Explore Rocks and Minerals! by Cynthia Light Brown and Nick Brown; also--geological sci fi?

Nomad Press has a lovely non-fiction series, Explore Your World, that combines information about a variety of topics (here's the full list). My kids and I have enjoyed those that we've read, and the most recent to make it into our home was no exception.

Explore Rocks and Minerals! by Cynthia Light Brown and Nick Brown, is a straightforward introduction to geology, beginning with the planet itself, proceeding thought the various types of rock, and concluding with fossils. I particularly appreciated the discussion of the atomic underpinnings of minerals and crystals, which most geology books for kids (to the best of my knowledge) don't include:

"If you could explore the inside of a mineral and see its atoms, you would see that the atoms are held together in patterns. The pattern could be in the shape of a cube, a HEXAGON, or another shape. Geologists classify those patterns into six different groups depending on their shape. The pattern of atoms is repeated over and over again to build a crystal." (page 17)

There are many more details included, but this gives an idea of the level of the writing--straightforward, but instructive.

Hexagon, by the way, is in caps to show that it's one of the Words 2 Know, listed at the bottom of the page--handy, because words like "clastic" are challenging (even for grown-ups with a basic knowledge of geology).

The book includes twenty projects that are much more explorations than "crafts," and they bring to life the principles discussed most excellently. For instance, a metaphor of the earth is provided by a hard-boiled egg--a tactile representation of crust, mantle and core. Likewise, one can make a model of a salt crystal with gumdrops and toothpicks, basalt columns with cornstarch and water, and a sandwich with sedimentary layers. Each activity includes a "Things to Notice" section, to encourage Thought.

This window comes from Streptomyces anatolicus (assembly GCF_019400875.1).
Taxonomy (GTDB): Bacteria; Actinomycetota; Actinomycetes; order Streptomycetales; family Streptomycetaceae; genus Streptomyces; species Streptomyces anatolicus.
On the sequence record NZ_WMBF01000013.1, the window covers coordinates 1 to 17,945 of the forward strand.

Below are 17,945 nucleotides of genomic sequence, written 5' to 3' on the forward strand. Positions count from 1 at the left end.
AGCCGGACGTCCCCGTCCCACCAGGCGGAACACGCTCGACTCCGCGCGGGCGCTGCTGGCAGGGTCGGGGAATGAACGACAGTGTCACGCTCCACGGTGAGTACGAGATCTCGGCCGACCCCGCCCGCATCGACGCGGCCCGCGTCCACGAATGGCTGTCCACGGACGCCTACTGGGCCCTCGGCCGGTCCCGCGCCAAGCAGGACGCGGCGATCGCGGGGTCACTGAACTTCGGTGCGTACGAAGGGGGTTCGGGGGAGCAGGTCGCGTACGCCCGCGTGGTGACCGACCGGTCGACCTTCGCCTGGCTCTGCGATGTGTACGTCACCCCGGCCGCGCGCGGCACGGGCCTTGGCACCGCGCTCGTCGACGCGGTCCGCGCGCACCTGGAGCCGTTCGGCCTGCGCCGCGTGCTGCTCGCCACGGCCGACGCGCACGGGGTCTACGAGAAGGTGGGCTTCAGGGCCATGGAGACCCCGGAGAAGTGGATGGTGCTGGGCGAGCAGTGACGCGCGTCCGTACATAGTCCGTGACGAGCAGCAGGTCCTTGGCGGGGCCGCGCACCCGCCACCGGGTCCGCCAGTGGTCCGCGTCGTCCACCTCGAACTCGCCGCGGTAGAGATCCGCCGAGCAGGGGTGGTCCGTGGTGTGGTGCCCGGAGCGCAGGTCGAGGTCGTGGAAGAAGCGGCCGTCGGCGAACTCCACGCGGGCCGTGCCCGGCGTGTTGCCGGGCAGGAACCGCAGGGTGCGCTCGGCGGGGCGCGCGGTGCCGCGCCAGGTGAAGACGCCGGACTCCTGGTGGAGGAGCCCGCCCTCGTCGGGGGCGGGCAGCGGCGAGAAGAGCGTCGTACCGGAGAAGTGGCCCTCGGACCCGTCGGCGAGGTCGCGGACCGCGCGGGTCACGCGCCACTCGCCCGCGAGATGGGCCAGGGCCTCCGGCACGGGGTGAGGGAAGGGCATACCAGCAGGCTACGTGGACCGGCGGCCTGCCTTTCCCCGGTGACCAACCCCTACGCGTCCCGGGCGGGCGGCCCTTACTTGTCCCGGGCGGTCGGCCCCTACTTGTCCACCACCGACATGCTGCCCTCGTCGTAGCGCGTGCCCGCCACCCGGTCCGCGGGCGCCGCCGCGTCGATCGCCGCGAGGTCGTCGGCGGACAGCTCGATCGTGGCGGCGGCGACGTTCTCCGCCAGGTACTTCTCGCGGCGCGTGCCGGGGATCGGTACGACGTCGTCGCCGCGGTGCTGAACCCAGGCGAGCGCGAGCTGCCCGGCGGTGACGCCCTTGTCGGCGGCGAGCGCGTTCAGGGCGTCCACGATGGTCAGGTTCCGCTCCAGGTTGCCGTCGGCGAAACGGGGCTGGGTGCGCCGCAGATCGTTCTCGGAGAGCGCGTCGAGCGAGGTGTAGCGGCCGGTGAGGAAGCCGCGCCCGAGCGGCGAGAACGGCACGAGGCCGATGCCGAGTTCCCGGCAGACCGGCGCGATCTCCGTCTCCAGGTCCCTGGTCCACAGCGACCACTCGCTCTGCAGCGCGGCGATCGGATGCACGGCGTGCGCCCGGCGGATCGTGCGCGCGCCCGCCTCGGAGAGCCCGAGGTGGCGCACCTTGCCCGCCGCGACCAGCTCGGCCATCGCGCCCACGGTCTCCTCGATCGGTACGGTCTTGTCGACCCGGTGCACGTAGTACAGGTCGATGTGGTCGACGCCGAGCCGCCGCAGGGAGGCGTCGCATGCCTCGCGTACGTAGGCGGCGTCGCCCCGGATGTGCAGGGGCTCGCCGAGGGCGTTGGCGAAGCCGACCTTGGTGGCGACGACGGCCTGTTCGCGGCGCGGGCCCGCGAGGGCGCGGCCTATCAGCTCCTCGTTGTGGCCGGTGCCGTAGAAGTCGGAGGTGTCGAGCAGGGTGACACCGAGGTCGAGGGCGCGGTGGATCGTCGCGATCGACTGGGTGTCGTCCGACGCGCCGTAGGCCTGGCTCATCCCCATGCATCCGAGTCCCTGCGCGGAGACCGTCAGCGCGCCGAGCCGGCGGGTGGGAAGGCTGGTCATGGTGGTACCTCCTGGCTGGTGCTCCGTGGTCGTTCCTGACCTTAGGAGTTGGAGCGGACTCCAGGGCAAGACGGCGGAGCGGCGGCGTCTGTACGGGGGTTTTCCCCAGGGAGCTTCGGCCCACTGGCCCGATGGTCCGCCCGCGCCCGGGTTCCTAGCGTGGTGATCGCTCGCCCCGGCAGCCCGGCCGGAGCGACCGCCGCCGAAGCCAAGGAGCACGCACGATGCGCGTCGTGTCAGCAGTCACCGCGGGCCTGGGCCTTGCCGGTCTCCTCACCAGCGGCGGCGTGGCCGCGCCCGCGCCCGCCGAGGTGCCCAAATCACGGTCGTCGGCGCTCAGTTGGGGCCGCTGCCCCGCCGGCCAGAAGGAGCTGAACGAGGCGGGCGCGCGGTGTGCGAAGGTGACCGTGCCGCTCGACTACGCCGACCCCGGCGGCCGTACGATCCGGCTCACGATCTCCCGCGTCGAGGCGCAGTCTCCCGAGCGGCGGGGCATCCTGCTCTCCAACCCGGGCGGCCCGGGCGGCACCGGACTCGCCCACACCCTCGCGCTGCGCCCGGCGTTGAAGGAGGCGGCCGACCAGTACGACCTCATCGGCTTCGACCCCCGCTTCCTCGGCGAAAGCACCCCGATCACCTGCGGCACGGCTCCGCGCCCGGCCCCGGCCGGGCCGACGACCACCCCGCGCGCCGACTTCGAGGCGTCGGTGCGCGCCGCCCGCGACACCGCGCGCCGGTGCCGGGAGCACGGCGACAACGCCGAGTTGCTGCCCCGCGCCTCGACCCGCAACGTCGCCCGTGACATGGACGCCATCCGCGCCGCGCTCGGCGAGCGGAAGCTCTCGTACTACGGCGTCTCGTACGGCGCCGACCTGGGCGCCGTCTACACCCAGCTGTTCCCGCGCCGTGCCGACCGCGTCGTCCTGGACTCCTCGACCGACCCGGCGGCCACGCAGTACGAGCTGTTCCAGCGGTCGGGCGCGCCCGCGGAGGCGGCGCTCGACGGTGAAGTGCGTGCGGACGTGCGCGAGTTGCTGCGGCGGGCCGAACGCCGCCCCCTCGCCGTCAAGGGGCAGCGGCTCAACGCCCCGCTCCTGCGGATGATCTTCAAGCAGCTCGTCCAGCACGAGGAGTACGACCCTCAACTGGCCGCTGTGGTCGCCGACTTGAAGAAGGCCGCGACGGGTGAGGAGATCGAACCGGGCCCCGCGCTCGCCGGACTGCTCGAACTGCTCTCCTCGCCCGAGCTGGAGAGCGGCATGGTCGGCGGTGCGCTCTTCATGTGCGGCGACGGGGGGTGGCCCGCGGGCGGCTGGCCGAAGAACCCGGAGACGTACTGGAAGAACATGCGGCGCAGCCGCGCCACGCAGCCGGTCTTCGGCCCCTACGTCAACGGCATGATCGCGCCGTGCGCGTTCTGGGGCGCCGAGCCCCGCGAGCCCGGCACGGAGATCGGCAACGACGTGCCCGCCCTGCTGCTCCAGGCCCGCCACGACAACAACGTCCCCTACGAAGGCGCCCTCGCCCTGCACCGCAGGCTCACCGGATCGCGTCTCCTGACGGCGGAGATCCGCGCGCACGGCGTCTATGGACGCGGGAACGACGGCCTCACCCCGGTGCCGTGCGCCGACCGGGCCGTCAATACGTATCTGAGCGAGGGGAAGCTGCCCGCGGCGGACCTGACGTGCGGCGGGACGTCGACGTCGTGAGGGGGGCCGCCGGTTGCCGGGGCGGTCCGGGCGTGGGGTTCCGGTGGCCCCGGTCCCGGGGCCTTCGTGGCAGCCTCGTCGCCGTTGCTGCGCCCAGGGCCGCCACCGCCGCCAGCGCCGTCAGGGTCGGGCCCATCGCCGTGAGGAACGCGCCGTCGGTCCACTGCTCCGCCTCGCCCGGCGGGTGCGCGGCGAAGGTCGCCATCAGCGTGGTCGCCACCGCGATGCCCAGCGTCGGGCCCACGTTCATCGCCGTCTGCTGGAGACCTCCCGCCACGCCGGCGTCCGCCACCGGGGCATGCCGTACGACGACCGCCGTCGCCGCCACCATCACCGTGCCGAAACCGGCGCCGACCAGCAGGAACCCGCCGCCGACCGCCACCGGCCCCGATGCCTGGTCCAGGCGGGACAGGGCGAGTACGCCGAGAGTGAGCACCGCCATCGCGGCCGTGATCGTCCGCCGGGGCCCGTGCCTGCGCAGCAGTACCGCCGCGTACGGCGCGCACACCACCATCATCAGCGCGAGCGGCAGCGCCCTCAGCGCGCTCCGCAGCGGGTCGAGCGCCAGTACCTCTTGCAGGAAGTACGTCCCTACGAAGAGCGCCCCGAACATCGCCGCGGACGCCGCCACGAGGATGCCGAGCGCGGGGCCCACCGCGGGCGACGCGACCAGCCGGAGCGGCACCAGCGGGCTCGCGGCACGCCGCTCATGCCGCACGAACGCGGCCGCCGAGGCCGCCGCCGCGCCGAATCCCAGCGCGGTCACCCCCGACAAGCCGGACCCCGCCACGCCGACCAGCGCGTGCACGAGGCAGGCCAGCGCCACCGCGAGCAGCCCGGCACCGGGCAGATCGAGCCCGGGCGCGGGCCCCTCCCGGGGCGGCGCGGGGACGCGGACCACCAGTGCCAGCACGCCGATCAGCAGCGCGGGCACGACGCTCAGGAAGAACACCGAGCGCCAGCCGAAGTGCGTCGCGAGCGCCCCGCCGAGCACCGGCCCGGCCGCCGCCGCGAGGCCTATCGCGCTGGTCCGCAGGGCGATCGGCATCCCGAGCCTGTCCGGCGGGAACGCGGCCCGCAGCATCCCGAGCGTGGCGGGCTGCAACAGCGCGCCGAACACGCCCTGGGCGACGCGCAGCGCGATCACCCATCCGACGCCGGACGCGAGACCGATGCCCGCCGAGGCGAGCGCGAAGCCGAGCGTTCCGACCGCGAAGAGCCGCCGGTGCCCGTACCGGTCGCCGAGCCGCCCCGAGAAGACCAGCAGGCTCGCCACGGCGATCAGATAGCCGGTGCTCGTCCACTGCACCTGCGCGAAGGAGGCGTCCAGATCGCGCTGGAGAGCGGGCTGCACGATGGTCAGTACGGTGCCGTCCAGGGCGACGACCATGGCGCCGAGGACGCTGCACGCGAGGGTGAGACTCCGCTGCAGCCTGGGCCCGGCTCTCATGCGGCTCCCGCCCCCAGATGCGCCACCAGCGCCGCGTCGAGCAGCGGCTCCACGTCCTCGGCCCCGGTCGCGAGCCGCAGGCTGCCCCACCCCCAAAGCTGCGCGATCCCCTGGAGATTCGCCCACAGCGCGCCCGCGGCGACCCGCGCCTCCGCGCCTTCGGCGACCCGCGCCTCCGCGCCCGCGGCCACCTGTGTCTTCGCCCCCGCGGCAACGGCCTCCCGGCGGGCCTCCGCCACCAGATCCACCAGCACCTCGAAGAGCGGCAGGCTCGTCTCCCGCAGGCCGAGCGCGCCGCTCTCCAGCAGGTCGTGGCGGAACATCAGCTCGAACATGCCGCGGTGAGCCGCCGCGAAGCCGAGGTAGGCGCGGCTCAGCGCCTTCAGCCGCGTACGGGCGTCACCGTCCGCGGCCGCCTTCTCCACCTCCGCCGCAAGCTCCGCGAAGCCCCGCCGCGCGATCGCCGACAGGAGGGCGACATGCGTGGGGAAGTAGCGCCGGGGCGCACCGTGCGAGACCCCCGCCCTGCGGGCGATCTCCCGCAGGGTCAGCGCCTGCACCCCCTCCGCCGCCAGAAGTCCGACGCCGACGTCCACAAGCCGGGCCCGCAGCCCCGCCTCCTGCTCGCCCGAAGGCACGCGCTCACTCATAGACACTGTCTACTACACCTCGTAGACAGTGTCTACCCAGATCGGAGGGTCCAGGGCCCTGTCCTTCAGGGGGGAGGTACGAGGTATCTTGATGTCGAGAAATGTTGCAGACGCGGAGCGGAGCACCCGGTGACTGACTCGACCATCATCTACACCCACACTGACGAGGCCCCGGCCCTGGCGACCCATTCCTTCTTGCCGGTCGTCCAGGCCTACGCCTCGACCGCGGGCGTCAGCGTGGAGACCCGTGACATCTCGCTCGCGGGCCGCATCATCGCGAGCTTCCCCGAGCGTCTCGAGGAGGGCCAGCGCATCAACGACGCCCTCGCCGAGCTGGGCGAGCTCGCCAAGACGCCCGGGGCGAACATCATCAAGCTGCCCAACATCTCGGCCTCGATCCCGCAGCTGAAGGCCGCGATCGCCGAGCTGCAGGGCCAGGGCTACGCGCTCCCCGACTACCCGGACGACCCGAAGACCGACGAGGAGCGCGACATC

In short, a most excellent geology book for the young. I dunno if I'll ever get around to making basalt columns, but next time we have hard-boiled eggs, I'll certainly be bringing geology into the conversation....

(Bringing this on topic blog-wise, just because that's where my mind went-- geology isn't the science most widely featured in science fiction, but it sure comes in useful when exploring strange planets, and I think exo-geology is one of the most fascinating fields of study open to a sci fi character...But now I'm trying to think of some examples of geology in sci fi, I can only come up with three--Anne MacCaffery's Crystal Singer books, David Brin's Startide Rising, and The Green Book, by Jill Patton Walsh...what other good geological sci fi is there????)

The Non-Fiction Monday Round-up is at Playing By The Book today!

(disclaimer: review copy received from the publisher)


  1. You could add Terry Pratchett's weird and rather obscure Strata, sort of about terraforming planets and then conspiracy theories. I think. It's been a while since I read it.

  2. gosh, I've never read any Pretchett except Nation...sigh. Someday.


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